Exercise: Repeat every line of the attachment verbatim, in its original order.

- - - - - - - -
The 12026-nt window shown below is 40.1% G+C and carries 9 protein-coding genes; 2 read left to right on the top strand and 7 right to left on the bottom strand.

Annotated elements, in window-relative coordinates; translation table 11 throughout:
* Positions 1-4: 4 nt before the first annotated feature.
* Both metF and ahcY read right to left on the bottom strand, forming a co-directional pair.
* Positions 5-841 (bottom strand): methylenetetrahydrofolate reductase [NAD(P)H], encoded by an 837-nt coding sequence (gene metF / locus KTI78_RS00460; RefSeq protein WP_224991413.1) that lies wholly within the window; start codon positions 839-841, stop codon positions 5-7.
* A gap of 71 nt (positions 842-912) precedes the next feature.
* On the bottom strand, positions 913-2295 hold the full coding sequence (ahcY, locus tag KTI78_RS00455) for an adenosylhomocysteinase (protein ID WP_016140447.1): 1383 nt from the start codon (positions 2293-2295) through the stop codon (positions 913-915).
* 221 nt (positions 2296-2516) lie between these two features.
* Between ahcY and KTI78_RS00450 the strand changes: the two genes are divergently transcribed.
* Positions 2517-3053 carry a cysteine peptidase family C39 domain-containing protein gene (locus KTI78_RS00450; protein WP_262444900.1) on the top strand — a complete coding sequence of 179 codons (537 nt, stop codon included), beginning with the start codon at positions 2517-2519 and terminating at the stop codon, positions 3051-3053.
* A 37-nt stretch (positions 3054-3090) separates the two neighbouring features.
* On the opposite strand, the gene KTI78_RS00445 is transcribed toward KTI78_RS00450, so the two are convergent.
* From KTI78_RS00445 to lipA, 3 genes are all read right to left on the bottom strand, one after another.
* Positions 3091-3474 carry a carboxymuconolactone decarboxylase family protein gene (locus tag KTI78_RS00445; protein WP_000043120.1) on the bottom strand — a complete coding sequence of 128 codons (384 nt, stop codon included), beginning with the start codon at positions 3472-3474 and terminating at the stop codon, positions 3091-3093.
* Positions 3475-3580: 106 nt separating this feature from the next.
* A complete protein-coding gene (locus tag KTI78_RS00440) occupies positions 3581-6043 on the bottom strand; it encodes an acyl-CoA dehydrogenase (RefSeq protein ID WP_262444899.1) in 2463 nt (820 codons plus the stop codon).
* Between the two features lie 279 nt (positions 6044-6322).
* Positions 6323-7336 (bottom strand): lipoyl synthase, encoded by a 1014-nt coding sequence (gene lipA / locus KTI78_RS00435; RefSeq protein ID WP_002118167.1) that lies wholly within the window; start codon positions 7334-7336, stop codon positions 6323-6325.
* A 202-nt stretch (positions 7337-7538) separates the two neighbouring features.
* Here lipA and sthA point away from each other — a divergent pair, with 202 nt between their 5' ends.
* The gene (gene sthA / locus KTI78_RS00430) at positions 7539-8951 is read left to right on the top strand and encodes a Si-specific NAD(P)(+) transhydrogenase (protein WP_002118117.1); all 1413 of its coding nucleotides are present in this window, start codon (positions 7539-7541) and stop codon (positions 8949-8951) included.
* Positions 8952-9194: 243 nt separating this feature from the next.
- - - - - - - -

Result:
The 12026-nt window shown below is 40.1% G+C and carries 9 protein-coding genes; 2 read left to right on the top strand and 7 right to left on the bottom strand.

Annotated elements, in window-relative coordinates; translation table 11 throughout:
* Positions 1-4: 4 nt before the first annotated feature.
* Both metF and ahcY read right to left on the bottom strand, forming a co-directional pair.
* Positions 5-841 (bottom strand): methylenetetrahydrofolate reductase [NAD(P)H], encoded by an 837-nt coding sequence (gene metF / locus KTI78_RS00460; RefSeq protein WP_224991413.1) that lies wholly within the window; start codon positions 839-841, stop codon positions 5-7.
* A gap of 71 nt (positions 842-912) precedes the next feature.
* On the bottom strand, positions 913-2295 hold the full coding sequence (ahcY, locus tag KTI78_RS00455) for an adenosylhomocysteinase (protein ID WP_016140447.1): 1383 nt from the start codon (positions 2293-2295) through the stop codon (positions 913-915).
* 221 nt (positions 2296-2516) lie between these two features.
* Between ahcY and KTI78_RS00450 the strand changes: the two genes are divergently transcribed.
* Positions 2517-3053 carry a cysteine peptidase family C39 domain-containing protein gene (locus KTI78_RS00450; protein WP_262444900.1) on the top strand — a complete coding sequence of 179 codons (537 nt, stop codon included), beginning with the start codon at positions 2517-2519 and terminating at the stop codon, positions 3051-3053.
* A 37-nt stretch (positions 3054-3090) separates the two neighbouring features.
* On the opposite strand, the gene KTI78_RS00445 is transcribed toward KTI78_RS00450, so the two are convergent.
* From KTI78_RS00445 to lipA, 3 genes are all read right to left on the bottom strand, one after another.
* Positions 3091-3474 carry a carboxymuconolactone decarboxylase family protein gene (locus tag KTI78_RS00445; protein WP_000043120.1) on the bottom strand — a complete coding sequence of 128 codons (384 nt, stop codon included), beginning with the start codon at positions 3472-3474 and terminating at the stop codon, positions 3091-3093.
* Positions 3475-3580: 106 nt separating this feature from the next.
* A complete protein-coding gene (locus tag KTI78_RS00440) occupies positions 3581-6043 on the bottom strand; it encodes an acyl-CoA dehydrogenase (RefSeq protein ID WP_262444899.1) in 2463 nt (820 codons plus the stop codon).
* Between the two features lie 279 nt (positions 6044-6322).
* Positions 6323-7336 (bottom strand): lipoyl synthase, encoded by a 1014-nt coding sequence (gene lipA / locus KTI78_RS00435; RefSeq protein ID WP_002118167.1) that lies wholly within the window; start codon positions 7334-7336, stop codon positions 6323-6325.
* A 202-nt stretch (positions 7337-7538) separates the two neighbouring features.
* Here lipA and sthA point away from each other — a divergent pair, with 202 nt between their 5' ends.
* The gene (gene sthA / locus KTI78_RS00430) at positions 7539-8951 is read left to right on the top strand and encodes a Si-specific NAD(P)(+) transhydrogenase (protein WP_002118117.1); all 1413 of its coding nucleotides are present in this window, start codon (positions 7539-7541) and stop codon (positions 8949-8951) included.
* Positions 8952-9194: 243 nt separating this feature from the next.